If I was expecting something miraculous in myself, though, it had yet to happen. I didn't feel anything except tired, and sad that it was over. I said goodbye to Manuel, Sergio, Christine, Geert, and the singing Germans, and returned to Madrid.

I spent several weeks going over my snapshots and watching the blisters on my feet heal and disappear. My walking stick rested in the corner of the living room.

I rode the subway and taught grammar classes and wrote, but I felt as though I had been separated from a loved one. I thought about the Camino all year, wondering what winter was like in the mountains of León and how they might celebrate Easter in Santiago. You might say I was homesick, if a journey can be a home.

So when it got warm again, I went back. I worked as a volunteer at one of the Camino refuges. I cleaned toilets and kept house for more than 1,000 people in two weeks. I was restless and wanted to be among them. The day before I planned to begin my second pilgrimage, I started to feel strange. I was prickly with fevered goosebumps and everything seemed too bright and too loud.

I set out at dawn with a ringing in my right ear. By nightfall it was completely deaf. I was losing sensation in my cheek and temple, but I kept walking. León, Astorga, Ponferrada, Triacastela, mile after mile. “Beyond,” I told myself. “Go beyond.”

I kept walking until I couldn't stand the pain and pressure in my head. My hearing was shot, and I was angry that the one thing that had ever brought me peace—the Camino—was the very thing that was hurting me now.

Eight days away from Santiago I boarded a bus for Madrid. The doctor there told me that it was a good thing I'd come to him, since I was about eight days away from being dead—a staph infection I'd caught back at the refuge had been spreading through my ear on its way to my brain and spinal cord. Although grateful to be alive, I still felt that I had failed. When I called my Camino-mates to tell them I hadn't made it the second time, Sergio just laughed: “Don't you remember? A Santiago nunca se llega.”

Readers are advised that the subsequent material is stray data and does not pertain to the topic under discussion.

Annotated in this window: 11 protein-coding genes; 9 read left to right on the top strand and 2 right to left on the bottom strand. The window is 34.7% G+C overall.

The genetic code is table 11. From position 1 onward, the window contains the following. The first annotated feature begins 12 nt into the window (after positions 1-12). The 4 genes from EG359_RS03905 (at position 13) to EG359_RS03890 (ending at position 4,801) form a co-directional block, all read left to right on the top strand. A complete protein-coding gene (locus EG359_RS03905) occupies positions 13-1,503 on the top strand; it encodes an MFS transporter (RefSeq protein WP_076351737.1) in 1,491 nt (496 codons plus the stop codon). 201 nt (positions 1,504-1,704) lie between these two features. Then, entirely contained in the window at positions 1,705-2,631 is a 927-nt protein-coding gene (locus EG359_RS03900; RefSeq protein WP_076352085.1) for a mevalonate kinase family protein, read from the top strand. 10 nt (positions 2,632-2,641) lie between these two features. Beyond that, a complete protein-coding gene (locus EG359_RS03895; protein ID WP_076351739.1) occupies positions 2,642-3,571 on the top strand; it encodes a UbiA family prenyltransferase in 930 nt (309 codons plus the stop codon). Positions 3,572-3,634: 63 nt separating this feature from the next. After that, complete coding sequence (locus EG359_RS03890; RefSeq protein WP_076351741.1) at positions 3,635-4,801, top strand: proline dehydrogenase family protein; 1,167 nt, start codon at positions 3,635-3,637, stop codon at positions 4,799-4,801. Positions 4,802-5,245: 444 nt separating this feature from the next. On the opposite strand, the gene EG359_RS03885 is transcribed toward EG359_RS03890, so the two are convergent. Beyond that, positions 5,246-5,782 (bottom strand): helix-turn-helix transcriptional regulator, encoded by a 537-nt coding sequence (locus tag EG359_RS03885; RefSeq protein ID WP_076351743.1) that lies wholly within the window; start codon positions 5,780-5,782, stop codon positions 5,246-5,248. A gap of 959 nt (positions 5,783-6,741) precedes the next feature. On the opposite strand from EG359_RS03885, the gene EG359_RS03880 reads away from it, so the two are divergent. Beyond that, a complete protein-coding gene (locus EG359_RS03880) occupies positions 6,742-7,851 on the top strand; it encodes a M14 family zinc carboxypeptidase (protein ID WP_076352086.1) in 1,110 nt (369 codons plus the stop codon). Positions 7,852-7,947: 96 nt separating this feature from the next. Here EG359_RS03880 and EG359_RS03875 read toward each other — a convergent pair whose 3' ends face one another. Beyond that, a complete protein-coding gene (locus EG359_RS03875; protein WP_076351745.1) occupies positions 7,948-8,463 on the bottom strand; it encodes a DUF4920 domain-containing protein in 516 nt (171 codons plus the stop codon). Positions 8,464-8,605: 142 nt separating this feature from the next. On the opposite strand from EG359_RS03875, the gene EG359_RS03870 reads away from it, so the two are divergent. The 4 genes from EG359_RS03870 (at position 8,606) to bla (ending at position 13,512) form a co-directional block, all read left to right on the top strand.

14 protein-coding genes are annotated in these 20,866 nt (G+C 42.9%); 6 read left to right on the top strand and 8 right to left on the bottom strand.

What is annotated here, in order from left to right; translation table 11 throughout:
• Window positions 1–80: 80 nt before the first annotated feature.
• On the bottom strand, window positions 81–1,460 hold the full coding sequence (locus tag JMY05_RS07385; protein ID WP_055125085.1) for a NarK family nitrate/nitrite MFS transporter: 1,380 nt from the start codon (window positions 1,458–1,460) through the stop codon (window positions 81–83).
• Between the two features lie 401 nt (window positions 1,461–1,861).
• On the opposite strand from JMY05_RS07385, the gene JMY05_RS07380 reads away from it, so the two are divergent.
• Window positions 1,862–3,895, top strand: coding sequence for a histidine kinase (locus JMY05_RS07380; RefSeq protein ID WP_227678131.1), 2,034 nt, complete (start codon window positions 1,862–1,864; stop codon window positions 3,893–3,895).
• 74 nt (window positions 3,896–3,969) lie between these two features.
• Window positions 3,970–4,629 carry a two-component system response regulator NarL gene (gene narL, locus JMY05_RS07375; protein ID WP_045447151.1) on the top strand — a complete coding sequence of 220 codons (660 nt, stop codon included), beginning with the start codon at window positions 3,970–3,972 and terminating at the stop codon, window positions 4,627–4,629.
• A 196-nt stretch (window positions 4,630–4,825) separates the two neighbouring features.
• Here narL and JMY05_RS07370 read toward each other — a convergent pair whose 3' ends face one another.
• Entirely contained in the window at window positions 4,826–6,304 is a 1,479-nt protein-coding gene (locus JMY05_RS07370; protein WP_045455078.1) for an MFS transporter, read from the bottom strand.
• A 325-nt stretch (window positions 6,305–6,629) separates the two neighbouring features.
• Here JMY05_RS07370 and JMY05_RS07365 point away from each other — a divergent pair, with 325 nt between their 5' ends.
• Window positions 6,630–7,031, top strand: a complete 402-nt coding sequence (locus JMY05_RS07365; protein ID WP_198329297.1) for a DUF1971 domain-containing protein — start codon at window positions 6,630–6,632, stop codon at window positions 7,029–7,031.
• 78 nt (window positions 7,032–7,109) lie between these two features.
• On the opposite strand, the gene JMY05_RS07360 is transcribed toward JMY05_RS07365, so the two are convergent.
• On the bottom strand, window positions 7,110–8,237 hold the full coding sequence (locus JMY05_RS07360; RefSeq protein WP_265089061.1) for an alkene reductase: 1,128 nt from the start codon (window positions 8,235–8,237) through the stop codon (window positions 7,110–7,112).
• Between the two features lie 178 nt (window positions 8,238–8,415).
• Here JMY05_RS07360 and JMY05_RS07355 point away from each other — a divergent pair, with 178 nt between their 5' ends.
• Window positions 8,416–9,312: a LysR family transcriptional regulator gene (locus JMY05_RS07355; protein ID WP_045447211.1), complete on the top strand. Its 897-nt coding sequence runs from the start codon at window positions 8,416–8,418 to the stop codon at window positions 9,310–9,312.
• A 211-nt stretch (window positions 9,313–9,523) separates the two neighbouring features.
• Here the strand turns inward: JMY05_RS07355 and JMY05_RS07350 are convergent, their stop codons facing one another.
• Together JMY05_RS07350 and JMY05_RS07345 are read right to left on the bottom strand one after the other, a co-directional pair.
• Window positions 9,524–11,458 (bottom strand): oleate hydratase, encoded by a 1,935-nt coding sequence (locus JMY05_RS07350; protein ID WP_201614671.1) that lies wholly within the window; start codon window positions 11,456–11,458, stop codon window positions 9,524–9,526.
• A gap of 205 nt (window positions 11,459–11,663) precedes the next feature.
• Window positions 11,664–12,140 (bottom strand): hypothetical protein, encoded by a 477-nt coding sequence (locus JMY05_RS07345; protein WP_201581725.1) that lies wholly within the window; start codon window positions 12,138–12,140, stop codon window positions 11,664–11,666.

I thought about what he said as I tried to stitch my life back together and recover from the trip. My loss of hearing took on new meaning for me—I had always thought that nothing or no one could hear me; maybe I was the one not listening. I sat in a rocking chair near the window in my apartment on Calle Huertas and finally understood the obvious: “Beyond” isn't about distance or the capacity to endure. And so I left the Camino permanently and began an altogether different journey, the search for a real home. After three years in Spain, I accepted a job offer in the United States, where I am living now. My hearing is fully restored, and I try to be more open to what I hear. I have gone beyond.I like to remember my last night in Santiago after I finished the Camino. I was lying on my back in the middle of the deserted Plaza Obradoiro, gazing up at the cathedral. Suddenly I heard someone chattering at me from the far side of the plaza. I couldn't quite hear what she was saying, but I assumed it was along the lines of “Get up off the street, young lady!” Instead, the woman came over and sat beside me, then spun around and gestured for me to do the same.

“¡Al revés! ¡Al revés!” she commanded. “Turn around—the view is much better the other way.”

The two of us lay back side by side and looked at the cathedral upside down. She was right: The spires of Santiago no longer looked rooted to the earth, but seemed to rise up out of the sky.